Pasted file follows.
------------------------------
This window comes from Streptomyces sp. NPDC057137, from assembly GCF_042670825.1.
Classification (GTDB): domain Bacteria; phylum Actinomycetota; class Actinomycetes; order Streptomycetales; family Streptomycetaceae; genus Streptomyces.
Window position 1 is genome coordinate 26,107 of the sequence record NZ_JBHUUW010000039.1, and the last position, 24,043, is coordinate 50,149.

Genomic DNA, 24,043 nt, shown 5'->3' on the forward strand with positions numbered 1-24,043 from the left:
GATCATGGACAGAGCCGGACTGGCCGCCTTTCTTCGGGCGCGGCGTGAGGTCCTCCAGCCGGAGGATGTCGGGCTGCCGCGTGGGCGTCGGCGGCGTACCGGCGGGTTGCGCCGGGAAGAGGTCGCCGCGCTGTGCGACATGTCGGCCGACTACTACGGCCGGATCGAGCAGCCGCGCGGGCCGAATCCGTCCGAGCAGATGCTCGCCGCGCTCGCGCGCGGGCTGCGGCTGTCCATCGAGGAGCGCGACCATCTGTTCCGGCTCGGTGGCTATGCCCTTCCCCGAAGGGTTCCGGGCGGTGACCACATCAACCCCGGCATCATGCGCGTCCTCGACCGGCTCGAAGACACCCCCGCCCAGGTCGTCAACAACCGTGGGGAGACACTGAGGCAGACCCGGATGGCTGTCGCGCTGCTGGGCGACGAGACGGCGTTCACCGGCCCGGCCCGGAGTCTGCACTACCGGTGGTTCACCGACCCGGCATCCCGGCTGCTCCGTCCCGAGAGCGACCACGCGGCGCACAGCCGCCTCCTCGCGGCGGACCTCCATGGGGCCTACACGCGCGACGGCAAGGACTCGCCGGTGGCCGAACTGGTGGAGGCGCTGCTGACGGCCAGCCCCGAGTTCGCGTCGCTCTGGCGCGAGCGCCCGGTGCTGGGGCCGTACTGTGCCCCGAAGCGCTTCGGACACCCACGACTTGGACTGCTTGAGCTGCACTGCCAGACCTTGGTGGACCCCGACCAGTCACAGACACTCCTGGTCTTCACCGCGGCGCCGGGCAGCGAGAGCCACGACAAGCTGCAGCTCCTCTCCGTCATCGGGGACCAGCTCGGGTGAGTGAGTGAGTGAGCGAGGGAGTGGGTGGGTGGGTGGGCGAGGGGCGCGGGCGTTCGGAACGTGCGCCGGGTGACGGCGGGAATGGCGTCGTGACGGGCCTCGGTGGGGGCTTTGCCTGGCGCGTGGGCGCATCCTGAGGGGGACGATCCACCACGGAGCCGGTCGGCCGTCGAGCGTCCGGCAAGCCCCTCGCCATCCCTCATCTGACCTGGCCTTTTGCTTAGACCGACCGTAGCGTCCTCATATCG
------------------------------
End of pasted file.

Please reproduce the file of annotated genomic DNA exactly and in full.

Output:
This window comes from Streptomyces sp. NPDC057137, from assembly GCF_042670825.1.
Classification (GTDB): domain Bacteria; phylum Actinomycetota; class Actinomycetes; order Streptomycetales; family Streptomycetaceae; genus Streptomyces.
Window position 1 is genome coordinate 26,107 of the sequence record NZ_JBHUUW010000039.1, and the last position, 24,043, is coordinate 50,149.

Genomic DNA, 24,043 nt, shown 5'->3' on the forward strand with positions numbered 1-24,043 from the left:
GATCATGGACAGAGCCGGACTGGCCGCCTTTCTTCGGGCGCGGCGTGAGGTCCTCCAGCCGGAGGATGTCGGGCTGCCGCGTGGGCGTCGGCGGCGTACCGGCGGGTTGCGCCGGGAAGAGGTCGCCGCGCTGTGCGACATGTCGGCCGACTACTACGGCCGGATCGAGCAGCCGCGCGGGCCGAATCCGTCCGAGCAGATGCTCGCCGCGCTCGCGCGCGGGCTGCGGCTGTCCATCGAGGAGCGCGACCATCTGTTCCGGCTCGGTGGCTATGCCCTTCCCCGAAGGGTTCCGGGCGGTGACCACATCAACCCCGGCATCATGCGCGTCCTCGACCGGCTCGAAGACACCCCCGCCCAGGTCGTCAACAACCGTGGGGAGACACTGAGGCAGACCCGGATGGCTGTCGCGCTGCTGGGCGACGAGACGGCGTTCACCGGCCCGGCCCGGAGTCTGCACTACCGGTGGTTCACCGACCCGGCATCCCGGCTGCTCCGTCCCGAGAGCGACCACGCGGCGCACAGCCGCCTCCTCGCGGCGGACCTCCATGGGGCCTACACGCGCGACGGCAAGGACTCGCCGGTGGCCGAACTGGTGGAGGCGCTGCTGACGGCCAGCCCCGAGTTCGCGTCGCTCTGGCGCGAGCGCCCGGTGCTGGGGCCGTACTGTGCCCCGAAGCGCTTCGGACACCCACGACTTGGACTGCTTGAGCTGCACTGCCAGACCTTGGTGGACCCCGACCAGTCACAGACACTCCTGGTCTTCACCGCGGCGCCGGGCAGCGAGAGCCACGACAAGCTGCAGCTCCTCTCCGTCATCGGGGACCAGCTCGGGTGAGTGAGTGAGTGAGCGAGGGAGTGGGTGGGTGGGTGGGCGAGGGGCGCGGGCGTTCGGAACGTGCGCCGGGTGACGGCGGGAATGGCGTCGTGACGGGCCTCGGTGGGGGCTTTGCCTGGCGCGTGGGCGCATCCTGAGGGGGACGATCCACCACGGAGCCGGTCGGCCGTCGAGCGTCCGGCAAGCCCCTCGCCATCCCTCATCTGACCTGGCCTTTTGCTTAGACCGACCGTAGCGTCCTCATATCG